Vertigo is disabling vestibular disorder that is characterized by extreme bouts of dizziness and nausea, often with no relief from conventional treatments such as drugs and surgery. There are several different types of vertigo, so it is important for the doctor to determine the cause so that the correct treatment can be used. Your doctor will perform a series of simple tests to help determine the cause and also rule out potentially life-threatening disorders. You should also be prepared to give a brief history of your illness, including any recent traumas. Chiropractors have always had great success treating cervicogenic vertigo, which means originating from the cervical spine or neck. Usually an adjustment to the upper cervical area offers the patient great relief from this type of vertigo. But there is another form called benign paroxysmal positional vertigo (BPPV) that has a different cause. In BPPV, dizziness and other symptoms with certain head movements is due to debris (small crystals of calcium carbonate, also referred to as a “canalith”) which has detached from the utricle in the vestibule of the inner ear and has collected within a part of the inner ear. The goal of canalith repositioning procedure (CRP) is to move the displaced debris out of one of the semicircular canals so that they don’t send false signals to the brain about spatial movement. Through a series of head position changes, the CRP moves the canaliths from the canal to the utricle. Once in the utricle, the canaliths may re-adhere to the otolithic membrane, dissolve, be broken up, or move some place where they no longer cause symptoms.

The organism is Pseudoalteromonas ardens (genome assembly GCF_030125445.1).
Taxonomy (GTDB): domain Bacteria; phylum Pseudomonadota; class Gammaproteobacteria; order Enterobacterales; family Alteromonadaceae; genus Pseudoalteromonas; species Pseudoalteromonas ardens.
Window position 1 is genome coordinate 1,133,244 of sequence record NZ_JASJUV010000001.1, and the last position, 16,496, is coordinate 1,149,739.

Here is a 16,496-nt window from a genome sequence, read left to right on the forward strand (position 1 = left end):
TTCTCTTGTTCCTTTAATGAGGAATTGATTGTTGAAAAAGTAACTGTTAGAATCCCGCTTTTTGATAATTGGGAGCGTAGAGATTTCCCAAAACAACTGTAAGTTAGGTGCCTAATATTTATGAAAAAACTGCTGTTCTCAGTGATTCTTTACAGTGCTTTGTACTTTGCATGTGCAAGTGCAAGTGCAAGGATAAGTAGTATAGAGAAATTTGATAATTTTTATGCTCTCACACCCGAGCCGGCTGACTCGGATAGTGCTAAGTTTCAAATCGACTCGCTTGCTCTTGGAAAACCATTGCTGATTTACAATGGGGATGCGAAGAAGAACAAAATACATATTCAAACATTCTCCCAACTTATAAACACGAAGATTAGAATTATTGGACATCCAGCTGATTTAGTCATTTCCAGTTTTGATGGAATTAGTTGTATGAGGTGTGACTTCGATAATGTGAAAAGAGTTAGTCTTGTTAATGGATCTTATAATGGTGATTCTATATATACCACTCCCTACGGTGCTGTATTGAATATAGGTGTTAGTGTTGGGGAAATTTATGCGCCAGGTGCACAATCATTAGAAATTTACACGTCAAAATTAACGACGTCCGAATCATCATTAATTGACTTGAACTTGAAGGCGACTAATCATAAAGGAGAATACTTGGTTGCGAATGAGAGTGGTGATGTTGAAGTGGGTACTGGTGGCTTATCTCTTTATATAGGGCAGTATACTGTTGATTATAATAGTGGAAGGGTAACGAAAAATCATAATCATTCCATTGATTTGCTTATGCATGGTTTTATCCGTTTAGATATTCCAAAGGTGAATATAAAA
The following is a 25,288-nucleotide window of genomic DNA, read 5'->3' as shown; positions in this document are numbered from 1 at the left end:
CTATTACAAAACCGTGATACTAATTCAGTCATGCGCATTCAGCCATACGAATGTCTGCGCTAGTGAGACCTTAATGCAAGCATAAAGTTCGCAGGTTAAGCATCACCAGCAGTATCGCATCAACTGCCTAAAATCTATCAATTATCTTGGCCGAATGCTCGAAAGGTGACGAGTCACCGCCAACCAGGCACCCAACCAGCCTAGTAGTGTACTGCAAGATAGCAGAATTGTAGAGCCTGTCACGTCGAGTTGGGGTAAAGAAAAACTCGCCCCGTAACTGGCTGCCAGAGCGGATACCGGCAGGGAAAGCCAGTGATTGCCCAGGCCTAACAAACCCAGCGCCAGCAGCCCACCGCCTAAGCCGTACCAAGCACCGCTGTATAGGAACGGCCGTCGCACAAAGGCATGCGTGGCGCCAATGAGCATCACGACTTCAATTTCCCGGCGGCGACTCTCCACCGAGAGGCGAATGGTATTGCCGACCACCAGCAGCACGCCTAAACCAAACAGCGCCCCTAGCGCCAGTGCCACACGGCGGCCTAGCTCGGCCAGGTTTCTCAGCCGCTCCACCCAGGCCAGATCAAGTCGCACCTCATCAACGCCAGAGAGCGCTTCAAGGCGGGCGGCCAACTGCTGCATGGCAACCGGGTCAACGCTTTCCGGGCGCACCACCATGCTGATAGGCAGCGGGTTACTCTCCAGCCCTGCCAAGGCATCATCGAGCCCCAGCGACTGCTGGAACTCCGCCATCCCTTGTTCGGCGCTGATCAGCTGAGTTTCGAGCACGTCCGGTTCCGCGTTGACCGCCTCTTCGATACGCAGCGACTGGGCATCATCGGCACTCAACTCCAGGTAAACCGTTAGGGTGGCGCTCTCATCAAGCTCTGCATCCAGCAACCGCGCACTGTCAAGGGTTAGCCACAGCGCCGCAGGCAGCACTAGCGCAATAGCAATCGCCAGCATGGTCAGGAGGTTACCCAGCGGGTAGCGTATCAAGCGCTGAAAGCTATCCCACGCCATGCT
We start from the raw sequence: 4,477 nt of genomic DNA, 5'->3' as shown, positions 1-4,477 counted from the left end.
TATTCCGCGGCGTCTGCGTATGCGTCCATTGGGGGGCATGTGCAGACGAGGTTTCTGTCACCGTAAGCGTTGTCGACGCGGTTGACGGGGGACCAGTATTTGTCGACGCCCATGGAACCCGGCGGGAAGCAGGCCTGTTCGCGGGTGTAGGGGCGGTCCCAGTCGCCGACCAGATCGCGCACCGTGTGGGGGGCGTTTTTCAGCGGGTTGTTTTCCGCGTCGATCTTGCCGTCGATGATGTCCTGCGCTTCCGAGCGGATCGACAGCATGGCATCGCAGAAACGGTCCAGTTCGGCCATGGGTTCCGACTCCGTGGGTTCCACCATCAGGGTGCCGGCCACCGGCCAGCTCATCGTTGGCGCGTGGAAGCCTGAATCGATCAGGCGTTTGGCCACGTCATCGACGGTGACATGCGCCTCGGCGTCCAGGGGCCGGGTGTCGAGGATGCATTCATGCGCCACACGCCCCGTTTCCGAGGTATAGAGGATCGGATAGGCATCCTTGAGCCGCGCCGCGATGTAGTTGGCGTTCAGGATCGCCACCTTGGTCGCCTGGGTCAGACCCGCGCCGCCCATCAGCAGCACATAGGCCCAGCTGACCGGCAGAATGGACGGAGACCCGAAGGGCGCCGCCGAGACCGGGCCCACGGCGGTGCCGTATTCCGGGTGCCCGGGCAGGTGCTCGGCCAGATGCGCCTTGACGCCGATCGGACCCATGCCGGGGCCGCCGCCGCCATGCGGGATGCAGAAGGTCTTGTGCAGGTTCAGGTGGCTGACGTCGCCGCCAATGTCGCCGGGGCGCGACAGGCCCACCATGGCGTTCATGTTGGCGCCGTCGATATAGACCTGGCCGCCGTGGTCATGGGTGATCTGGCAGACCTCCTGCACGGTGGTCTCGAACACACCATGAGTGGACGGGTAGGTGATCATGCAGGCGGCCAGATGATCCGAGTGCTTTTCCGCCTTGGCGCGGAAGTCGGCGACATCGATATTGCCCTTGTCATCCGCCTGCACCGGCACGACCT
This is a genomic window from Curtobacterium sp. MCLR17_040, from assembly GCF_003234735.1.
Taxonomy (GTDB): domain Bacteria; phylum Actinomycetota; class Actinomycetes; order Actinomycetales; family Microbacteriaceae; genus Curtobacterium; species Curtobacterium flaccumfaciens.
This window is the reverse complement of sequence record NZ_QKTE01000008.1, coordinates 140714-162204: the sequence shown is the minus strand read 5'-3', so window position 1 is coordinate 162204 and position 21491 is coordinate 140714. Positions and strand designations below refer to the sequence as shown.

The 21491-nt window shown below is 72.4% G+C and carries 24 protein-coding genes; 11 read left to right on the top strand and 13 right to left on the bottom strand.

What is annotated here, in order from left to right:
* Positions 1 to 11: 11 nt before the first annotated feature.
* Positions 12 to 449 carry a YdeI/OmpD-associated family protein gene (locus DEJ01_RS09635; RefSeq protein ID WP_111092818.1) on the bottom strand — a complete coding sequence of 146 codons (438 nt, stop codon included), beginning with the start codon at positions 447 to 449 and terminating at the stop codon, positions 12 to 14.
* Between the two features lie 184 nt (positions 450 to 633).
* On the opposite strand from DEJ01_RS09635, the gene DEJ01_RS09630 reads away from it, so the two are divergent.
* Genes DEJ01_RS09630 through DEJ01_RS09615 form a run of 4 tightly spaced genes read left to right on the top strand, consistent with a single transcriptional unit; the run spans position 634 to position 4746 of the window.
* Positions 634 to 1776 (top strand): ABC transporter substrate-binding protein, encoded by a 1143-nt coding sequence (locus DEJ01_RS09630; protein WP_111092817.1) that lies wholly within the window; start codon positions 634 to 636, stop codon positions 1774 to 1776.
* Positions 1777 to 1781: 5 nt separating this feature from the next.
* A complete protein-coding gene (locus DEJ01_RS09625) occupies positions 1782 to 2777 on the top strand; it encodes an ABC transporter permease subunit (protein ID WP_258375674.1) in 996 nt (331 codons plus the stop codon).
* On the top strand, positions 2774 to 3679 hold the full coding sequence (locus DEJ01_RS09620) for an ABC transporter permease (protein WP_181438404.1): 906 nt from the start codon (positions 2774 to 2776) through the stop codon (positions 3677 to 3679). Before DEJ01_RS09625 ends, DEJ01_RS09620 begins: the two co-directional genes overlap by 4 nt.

These maneuvers involve a series of specifically patterned head and trunk movements performed by a trained professional who closely watches eye movements with each position change. CRP can be performed in the doctor’s office and the entire procedure that takes about 15 minutes to accomplish. Precautions are provided for the days immediately following the procedure in order to ensure that the canaliths don’t have the opportunity to return to their formerly problematic location in one of the semi-circular canals.

CRP is very effective, with an approximate cure rate of 80%. The recurrence rate for BPPV after these maneuvers is low. However, in some instances additional treatment(s) may be necessary. It is important to schedule these appointments ahead of time and be prepared to have transportation home in case there is some lingering dizziness.